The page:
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Examiner
  • Ken Garten: When the courts meet social media

  • The proliferation of electronic technology is impacting the way the justice system does business.

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  • The proliferation of electronic technology is impacting the way the justice system does business.
    Several years ago, one of the standard instructions given to jurors by judges in every civil trial in the State of Missouri was amended to add: “You are not permitted to communicate, use a cell phone, record, photograph, video, email, blog, tweet, text, or post any issue in this case to any other person or to the Internet, ‘facebook’, ‘myspace’, ‘twitter’, or any other personal or public web site during the course of this trial…..”
    And just last week, the Missouri Court of Appeals in St. Louis heard the appeal of a man convicted by a jury of multiple counts of statutory rape, statutory sodomy, and child molestation, who complained on appeal that his right to a fair trial was denied because one of the jurors failed to reveal during jury selection that he was Facebook friends with the victim’s mother.
    The Court of Appeals noted that the juror in question did acknowledge during jury selection that he and the victim’s mother had gone to high school together, and had a passing acquaintance but nothing more. And so, the Court of Appeals held, the failure to specify that they were Facebook friends did not amount to juror non-disclosure to justify a new trial.
    One of the pre-eminent themes in a recent continuing education seminar I attended was that, when representing a party in a civil lawsuit where there are claims of injury, damage, discrimination, dissolution of marriage, or the like, you might be able to get a lot of useful information about the other side (or perhaps see damaging information about your client) by checking their social media sites.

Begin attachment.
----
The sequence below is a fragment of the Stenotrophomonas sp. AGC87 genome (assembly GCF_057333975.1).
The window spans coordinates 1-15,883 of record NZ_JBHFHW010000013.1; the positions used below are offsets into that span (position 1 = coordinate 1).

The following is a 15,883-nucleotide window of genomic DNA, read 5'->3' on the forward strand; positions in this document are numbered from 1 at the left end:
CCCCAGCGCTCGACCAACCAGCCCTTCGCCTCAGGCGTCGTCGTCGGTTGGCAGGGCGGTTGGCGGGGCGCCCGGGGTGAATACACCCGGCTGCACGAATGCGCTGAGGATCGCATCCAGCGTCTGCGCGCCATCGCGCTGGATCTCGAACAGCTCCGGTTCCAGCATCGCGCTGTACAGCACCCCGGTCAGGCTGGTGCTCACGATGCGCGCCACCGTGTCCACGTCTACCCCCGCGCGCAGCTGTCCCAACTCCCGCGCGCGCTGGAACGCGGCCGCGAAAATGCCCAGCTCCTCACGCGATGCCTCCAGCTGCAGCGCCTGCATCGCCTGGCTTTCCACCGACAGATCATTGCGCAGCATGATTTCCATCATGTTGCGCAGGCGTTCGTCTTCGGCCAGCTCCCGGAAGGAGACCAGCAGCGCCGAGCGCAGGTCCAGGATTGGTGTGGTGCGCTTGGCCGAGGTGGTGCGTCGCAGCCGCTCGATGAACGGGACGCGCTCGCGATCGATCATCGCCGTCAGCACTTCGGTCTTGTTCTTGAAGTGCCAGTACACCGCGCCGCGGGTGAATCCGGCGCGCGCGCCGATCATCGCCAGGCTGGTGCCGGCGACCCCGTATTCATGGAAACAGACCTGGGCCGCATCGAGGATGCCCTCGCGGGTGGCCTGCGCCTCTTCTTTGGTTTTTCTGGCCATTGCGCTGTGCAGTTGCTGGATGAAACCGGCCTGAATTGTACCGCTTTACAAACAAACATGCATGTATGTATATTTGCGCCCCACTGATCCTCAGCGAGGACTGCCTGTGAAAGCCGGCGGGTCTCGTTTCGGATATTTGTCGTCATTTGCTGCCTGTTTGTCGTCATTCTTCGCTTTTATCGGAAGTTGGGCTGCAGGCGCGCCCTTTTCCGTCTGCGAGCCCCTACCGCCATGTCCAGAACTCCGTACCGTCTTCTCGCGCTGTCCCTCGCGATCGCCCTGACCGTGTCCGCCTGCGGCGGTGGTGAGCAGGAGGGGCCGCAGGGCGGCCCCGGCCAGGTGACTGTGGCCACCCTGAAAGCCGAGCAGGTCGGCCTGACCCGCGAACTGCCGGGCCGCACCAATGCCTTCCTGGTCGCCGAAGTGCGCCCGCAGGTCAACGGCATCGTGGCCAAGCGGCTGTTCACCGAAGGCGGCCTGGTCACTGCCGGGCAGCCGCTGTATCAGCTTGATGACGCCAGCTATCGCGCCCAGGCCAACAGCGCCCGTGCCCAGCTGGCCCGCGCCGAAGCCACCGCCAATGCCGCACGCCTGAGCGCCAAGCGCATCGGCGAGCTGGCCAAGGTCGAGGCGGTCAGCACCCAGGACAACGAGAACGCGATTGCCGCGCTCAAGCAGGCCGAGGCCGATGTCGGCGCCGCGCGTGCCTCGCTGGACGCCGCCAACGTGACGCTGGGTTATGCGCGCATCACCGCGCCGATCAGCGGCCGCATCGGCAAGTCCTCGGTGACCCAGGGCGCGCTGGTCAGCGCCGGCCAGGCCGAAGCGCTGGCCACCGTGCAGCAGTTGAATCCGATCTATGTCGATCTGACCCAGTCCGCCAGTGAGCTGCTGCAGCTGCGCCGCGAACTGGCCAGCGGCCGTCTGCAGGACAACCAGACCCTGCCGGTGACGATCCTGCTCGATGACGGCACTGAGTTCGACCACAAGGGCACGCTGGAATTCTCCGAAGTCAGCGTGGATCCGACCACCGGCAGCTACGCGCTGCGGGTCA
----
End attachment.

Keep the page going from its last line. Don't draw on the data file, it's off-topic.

In fact, it was advised, one of the first things you should do is check out the people on the other side of the case on Facebook, and check out your own client too, for that matter. Good advice to be heeded by the sneaky, the cautious and the wary.
    Email communications are also oftentimes fair game for discovery in civil lawsuits, and must be produced like any other document upon request.
    This point was made crystal clear in a recent ruling by a Clay County Circuit Court judge in a civil lawsuit brought by a former superintendent against the Liberty Public Schools.
    In its ruling, the court determined that the Liberty Public Schools had failed in its obligation to obtain and produce emails between current and former school board members that had been requested to be produced by the former superintendent’s lawyers, including emails sent through the board members’ personal email accounts.
    In a 22-page order, the court concluded that the school district had shown a pattern of “continued, willful non-compliance” with many aspects of the court’s prior orders directing it to comply with its discovery obligations to search for and produce copies of emails among board members, and issued the severest of available sanctions against the school district by striking its pleadings, so as to allow the plaintiff to win the lawsuit by default.
    Page 2 of 2 - Now that the school district’s pleadings have been struck, the court has set a hearing to determine the plaintiff’s damages to be awarded, and has also order the school district to pay the plaintiff’s attorney fees and costs.
    Ouch!
    Ken Garten is a Blue Springs attorney. Email him at krgarten@yahoo.com
     

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